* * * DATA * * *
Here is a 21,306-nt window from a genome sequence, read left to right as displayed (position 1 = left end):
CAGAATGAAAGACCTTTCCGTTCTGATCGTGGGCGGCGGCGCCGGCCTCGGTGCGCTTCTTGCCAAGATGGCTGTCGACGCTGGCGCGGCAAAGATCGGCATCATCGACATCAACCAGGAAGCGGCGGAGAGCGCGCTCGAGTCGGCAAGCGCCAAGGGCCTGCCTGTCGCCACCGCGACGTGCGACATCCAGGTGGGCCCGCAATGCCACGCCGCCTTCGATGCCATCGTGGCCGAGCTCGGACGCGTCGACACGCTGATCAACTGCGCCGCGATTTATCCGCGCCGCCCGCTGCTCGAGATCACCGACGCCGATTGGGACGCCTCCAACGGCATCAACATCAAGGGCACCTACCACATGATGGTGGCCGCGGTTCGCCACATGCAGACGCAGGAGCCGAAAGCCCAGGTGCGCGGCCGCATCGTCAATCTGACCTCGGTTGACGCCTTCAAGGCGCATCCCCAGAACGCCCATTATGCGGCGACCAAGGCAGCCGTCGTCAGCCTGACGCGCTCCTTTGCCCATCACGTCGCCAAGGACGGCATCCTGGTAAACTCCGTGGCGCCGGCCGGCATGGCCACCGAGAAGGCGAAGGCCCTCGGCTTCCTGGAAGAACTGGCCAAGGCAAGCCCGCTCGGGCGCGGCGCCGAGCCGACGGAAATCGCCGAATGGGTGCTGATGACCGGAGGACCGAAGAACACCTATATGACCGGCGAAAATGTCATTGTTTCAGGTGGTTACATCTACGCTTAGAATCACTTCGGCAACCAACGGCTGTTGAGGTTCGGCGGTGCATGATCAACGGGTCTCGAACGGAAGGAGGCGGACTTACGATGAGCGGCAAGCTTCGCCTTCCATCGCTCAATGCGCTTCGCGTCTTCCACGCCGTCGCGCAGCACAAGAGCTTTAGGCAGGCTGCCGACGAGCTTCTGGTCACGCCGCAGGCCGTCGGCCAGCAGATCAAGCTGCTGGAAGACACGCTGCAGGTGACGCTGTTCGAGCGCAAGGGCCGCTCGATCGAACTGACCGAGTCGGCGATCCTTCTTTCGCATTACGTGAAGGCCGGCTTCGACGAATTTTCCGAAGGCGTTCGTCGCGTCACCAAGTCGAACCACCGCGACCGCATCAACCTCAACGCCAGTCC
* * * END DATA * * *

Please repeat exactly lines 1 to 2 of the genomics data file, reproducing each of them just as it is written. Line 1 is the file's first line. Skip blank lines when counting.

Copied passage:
Here is a 21,306-nt window from a genome sequence, read left to right as displayed (position 1 = left end):
CAGAATGAAAGACCTTTCCGTTCTGATCGTGGGCGGCGGCGCCGGCCTCGGTGCGCTTCTTGCCAAGATGGCTGTCGACGCTGGCGCGGCAAAGATCGGCATCATCGACATCAACCAGGAAGCGGCGGAGAGCGCGCTCGAGTCGGCAAGCGCCAAGGGCCTGCCTGTCGCCACCGCGACGTGCGACATCCAGGTGGGCCCGCAATGCCACGCCGCCTTCGATGCCATCGTGGCCGAGCTCGGACGCGTCGACACGCTGATCAACTGCGCCGCGATTTATCCGCGCCGCCCGCTGCTCGAGATCACCGACGCCGATTGGGACGCCTCCAACGGCATCAACATCAAGGGCACCTACCACATGATGGTGGCCGCGGTTCGCCACATGCAGACGCAGGAGCCGAAAGCCCAGGTGCGCGGCCGCATCGTCAATCTGACCTCGGTTGACGCCTTCAAGGCGCATCCCCAGAACGCCCATTATGCGGCGACCAAGGCAGCCGTCGTCAGCCTGACGCGCTCCTTTGCCCATCACGTCGCCAAGGACGGCATCCTGGTAAACTCCGTGGCGCCGGCCGGCATGGCCACCGAGAAGGCGAAGGCCCTCGGCTTCCTGGAAGAACTGGCCAAGGCAAGCCCGCTCGGGCGCGGCGCCGAGCCGACGGAAATCGCCGAATGGGTGCTGATGACCGGAGGACCGAAGAACACCTATATGACCGGCGAAAATGTCATTGTTTCAGGTGGTTACATCTACGCTTAGAATCACTTCGGCAACCAACGGCTGTTGAGGTTCGGCGGTGCATGATCAACGGGTCTCGAACGGAAGGAGGCGGACTTACGATGAGCGGCAAGCTTCGCCTTCCATCGCTCAATGCGCTTCGCGTCTTCCACGCCGTCGCGCAGCACAAGAGCTTTAGGCAGGCTGCCGACGAGCTTCTGGTCACGCCGCAGGCCGTCGGCCAGCAGATCAAGCTGCTGGAAGACACGCTGCAGGTGACGCTGTTCGAGCGCAAGGGCCGCTCGATCGAACTGACCGAGTCGGCGATCCTTCTTTCGCATTACGTGAAGGCCGGCTTCGACGAATTTTCCGAAGGCGTTCGTCGCGTCACCAAGTCGAACCACCGCGACCGCATCAACCTCAACGCCAGTCC